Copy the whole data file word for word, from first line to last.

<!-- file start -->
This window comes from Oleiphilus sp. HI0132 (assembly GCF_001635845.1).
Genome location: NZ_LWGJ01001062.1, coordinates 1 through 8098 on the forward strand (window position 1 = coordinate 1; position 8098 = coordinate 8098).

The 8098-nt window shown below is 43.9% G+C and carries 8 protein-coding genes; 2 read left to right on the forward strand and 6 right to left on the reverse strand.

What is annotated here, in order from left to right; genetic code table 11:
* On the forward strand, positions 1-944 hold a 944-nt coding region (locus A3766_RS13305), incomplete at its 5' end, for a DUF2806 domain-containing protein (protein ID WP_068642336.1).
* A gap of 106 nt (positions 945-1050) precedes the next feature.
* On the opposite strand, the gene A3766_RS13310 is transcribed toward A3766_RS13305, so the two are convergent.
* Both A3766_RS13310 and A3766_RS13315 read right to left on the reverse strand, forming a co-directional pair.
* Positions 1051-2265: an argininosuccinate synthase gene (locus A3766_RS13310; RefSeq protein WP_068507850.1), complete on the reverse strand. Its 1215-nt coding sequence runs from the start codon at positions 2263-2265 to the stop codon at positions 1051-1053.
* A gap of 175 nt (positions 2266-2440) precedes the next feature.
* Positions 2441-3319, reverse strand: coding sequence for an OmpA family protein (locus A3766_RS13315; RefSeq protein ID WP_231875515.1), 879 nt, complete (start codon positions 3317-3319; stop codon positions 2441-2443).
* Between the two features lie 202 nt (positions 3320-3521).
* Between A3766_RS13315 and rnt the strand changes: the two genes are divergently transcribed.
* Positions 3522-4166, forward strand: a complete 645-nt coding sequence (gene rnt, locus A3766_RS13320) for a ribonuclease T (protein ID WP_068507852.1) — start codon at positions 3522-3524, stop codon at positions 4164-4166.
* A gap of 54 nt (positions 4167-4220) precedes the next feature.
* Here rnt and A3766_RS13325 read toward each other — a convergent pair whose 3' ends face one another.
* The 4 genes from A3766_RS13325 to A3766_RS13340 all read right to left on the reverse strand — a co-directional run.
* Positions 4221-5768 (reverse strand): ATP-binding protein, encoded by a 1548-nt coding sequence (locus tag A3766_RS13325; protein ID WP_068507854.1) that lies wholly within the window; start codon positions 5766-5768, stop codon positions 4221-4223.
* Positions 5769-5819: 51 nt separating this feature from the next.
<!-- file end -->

This window comes from Oleiphilus sp. HI0132 (assembly GCF_001635845.1).
Genome location: NZ_LWGJ01001062.1, coordinates 1 through 8098 on the forward strand (window position 1 = coordinate 1; position 8098 = coordinate 8098).

The 8098-nt window shown below is 43.9% G+C and carries 8 protein-coding genes; 2 read left to right on the forward strand and 6 right to left on the reverse strand.

What is annotated here, in order from left to right; genetic code table 11:
* On the forward strand, positions 1-944 hold a 944-nt coding region (locus A3766_RS13305), incomplete at its 5' end, for a DUF2806 domain-containing protein (protein ID WP_068642336.1).
* A gap of 106 nt (positions 945-1050) precedes the next feature.
* On the opposite strand, the gene A3766_RS13310 is transcribed toward A3766_RS13305, so the two are convergent.
* Both A3766_RS13310 and A3766_RS13315 read right to left on the reverse strand, forming a co-directional pair.
* Positions 1051-2265: an argininosuccinate synthase gene (locus A3766_RS13310; RefSeq protein WP_068507850.1), complete on the reverse strand. Its 1215-nt coding sequence runs from the start codon at positions 2263-2265 to the stop codon at positions 1051-1053.
* A gap of 175 nt (positions 2266-2440) precedes the next feature.
* Positions 2441-3319, reverse strand: coding sequence for an OmpA family protein (locus A3766_RS13315; RefSeq protein ID WP_231875515.1), 879 nt, complete (start codon positions 3317-3319; stop codon positions 2441-2443).
* Between the two features lie 202 nt (positions 3320-3521).
* Between A3766_RS13315 and rnt the strand changes: the two genes are divergently transcribed.
* Positions 3522-4166, forward strand: a complete 645-nt coding sequence (gene rnt, locus A3766_RS13320) for a ribonuclease T (protein ID WP_068507852.1) — start codon at positions 3522-3524, stop codon at positions 4164-4166.
* A gap of 54 nt (positions 4167-4220) precedes the next feature.
* Here rnt and A3766_RS13325 read toward each other — a convergent pair whose 3' ends face one another.
* The 4 genes from A3766_RS13325 to A3766_RS13340 all read right to left on the reverse strand — a co-directional run.
* Positions 4221-5768 (reverse strand): ATP-binding protein, encoded by a 1548-nt coding sequence (locus tag A3766_RS13325; protein ID WP_068507854.1) that lies wholly within the window; start codon positions 5766-5768, stop codon positions 4221-4223.
* Positions 5769-5819: 51 nt separating this feature from the next.